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Richlite Countertops: Paper is No Longer Just for Taking Notes

by Amanda Brennan on June 29, 2010 · 13 comments

in Design,kitchen

Amanda is an intern at Postgreen and will be posting semi-regularly on products she is researching. Be sure to give her good feedback as any one of these products might find their way onto the Postgreen Homes site and into one of our houses.

Based in Tacoma Washington, Richlite® Company has released countertops which are derived from renewable or recycled paper resources. Their products are durable, heat resistant up to 350 degrees, stain resistant, and they look pretty cool too!  The FSC-certified or post-consumer recycled paper is treated with resin, pressed and then baked to create solid sheets.  It’s strength allows for long spans and cantilevers without any additional support. Isn’t the freedom of design amazing?!  Also, who is to say that you just have to use their product for countertops?  Their products are also great for use in the application of wall caps, stair treads, flooring, and columns and, many other architectural details.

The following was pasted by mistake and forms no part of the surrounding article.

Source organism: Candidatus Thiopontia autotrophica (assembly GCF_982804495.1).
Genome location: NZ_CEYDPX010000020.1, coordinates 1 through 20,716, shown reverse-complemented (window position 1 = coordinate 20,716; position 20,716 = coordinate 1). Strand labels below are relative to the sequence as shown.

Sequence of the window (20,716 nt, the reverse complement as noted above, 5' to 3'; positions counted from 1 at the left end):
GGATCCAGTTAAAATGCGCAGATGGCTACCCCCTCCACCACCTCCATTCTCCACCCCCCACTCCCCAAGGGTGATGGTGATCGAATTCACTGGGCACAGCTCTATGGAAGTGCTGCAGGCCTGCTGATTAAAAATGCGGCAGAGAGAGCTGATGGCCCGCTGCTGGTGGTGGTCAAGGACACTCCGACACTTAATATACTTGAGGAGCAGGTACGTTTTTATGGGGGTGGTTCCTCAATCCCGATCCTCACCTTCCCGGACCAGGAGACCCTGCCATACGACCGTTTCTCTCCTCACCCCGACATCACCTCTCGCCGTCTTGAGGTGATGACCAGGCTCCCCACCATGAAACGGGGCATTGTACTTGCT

DESIGN ASPECTS
Richlite currently manufactures two different styles available in a variety of colors. FSC surfaces, which has a matte finish and is offered in many warm colors, adds a sense of softness to a spaces aesthetic equation.  Their offered color names reflect natural and historical landmarks located near their main headquarters; chocolate glacier, browns point, yellow island, blue canyon, green mountain, redstone, and black diamond.

Cascade was released as a modern twist on their FSC surfaces.  They are created from a layering process of their matte finish solids.  One is able to choose from their offered styles or simply customize their own!  Their styles include names inspired by the Cascade Mountain Range; rainier, shasta, adams, hood, little tahoma and baker.